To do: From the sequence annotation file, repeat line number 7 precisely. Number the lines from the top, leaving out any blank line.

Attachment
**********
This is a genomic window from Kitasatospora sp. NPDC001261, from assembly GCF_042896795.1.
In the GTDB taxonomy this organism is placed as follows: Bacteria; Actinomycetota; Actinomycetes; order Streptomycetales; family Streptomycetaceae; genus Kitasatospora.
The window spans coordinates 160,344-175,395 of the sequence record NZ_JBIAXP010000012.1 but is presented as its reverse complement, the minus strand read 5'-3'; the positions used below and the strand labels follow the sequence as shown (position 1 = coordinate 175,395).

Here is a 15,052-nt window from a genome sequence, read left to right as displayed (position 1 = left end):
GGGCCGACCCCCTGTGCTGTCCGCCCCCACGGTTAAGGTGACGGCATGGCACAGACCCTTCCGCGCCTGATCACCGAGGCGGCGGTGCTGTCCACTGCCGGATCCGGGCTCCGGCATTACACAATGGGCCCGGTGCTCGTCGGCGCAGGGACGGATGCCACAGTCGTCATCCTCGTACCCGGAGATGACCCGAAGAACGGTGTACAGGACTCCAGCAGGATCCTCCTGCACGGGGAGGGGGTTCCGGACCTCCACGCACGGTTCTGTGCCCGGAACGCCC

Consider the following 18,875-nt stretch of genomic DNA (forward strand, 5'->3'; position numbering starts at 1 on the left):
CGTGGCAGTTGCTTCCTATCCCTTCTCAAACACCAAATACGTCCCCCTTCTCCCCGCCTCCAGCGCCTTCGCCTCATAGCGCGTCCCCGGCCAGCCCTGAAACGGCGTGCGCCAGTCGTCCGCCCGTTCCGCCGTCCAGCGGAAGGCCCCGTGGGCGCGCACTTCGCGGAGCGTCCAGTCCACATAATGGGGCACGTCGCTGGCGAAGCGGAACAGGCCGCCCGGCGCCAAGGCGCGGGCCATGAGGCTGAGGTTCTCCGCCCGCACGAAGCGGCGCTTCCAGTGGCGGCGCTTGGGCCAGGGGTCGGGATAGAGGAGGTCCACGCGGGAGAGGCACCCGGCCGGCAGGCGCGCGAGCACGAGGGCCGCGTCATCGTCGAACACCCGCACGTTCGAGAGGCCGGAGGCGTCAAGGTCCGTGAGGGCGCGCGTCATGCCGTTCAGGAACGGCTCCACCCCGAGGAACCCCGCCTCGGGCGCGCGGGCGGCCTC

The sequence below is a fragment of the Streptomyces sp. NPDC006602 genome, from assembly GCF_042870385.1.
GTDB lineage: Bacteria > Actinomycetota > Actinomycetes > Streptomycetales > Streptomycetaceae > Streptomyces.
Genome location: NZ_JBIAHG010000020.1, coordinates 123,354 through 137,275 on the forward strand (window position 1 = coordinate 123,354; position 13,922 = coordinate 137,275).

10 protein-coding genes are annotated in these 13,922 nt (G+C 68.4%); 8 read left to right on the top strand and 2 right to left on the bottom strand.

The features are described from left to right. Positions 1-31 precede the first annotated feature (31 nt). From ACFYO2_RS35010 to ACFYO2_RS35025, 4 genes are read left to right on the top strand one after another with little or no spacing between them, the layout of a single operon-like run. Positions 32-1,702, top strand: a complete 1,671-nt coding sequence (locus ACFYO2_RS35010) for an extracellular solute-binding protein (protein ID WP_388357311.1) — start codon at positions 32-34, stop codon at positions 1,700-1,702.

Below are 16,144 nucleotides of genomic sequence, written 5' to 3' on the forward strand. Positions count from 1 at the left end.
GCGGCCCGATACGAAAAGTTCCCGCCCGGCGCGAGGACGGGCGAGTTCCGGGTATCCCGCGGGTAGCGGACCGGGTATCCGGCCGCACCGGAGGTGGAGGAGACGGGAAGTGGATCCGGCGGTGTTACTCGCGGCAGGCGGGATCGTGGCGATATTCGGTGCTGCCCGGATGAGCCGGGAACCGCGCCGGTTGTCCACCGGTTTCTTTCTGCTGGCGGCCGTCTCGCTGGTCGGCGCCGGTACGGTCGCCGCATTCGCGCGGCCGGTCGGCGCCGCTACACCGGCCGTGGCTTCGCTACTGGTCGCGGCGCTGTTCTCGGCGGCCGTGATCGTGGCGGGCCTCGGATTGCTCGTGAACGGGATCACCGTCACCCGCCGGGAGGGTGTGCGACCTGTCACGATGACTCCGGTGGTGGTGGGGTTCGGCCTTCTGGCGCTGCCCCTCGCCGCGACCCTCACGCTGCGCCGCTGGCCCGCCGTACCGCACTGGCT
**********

CGTGGCAGTTGCTTCCTATCCCTTCTCAAACACCAAATACGTCCCCCTTCTCCCCGCCTCCAGCGCCTTCGCCTCATAGCGCGTCCCCGGCCAGCCCTGAAACGGCGTGCGCCAGTCGTCCGCCCGTTCCGCCGTCCAGCGGAAGGCCCCGTGGGCGCGCACTTCGCGGAGCGTCCAGTCCACATAATGGGGCACGTCGCTGGCGAAGCGGAACAGGCCGCCCGGCGCCAAGGCGCGGGCCATGAGGCTGAGGTTCTCCGCCCGCACGAAGCGGCGCTTCCAGTGGCGGCGCTTGGGCCAGGGGTCGGGATAGAGGAGGTCCACGCGGGAGAGGCACCCGGCCGGCAGGCGCGCGAGCACGAGGGCCGCGTCATCGTCGAACACCCGCACGTTCGAGAGGCCGGAGGCGTCAAGGTCCGTGAGGGCGCGCGTCATGCCGTTCAGGAACGGCTCCACCCCGAGGAACCCCGCCTCGGGCGCGCGGGCGGCCTC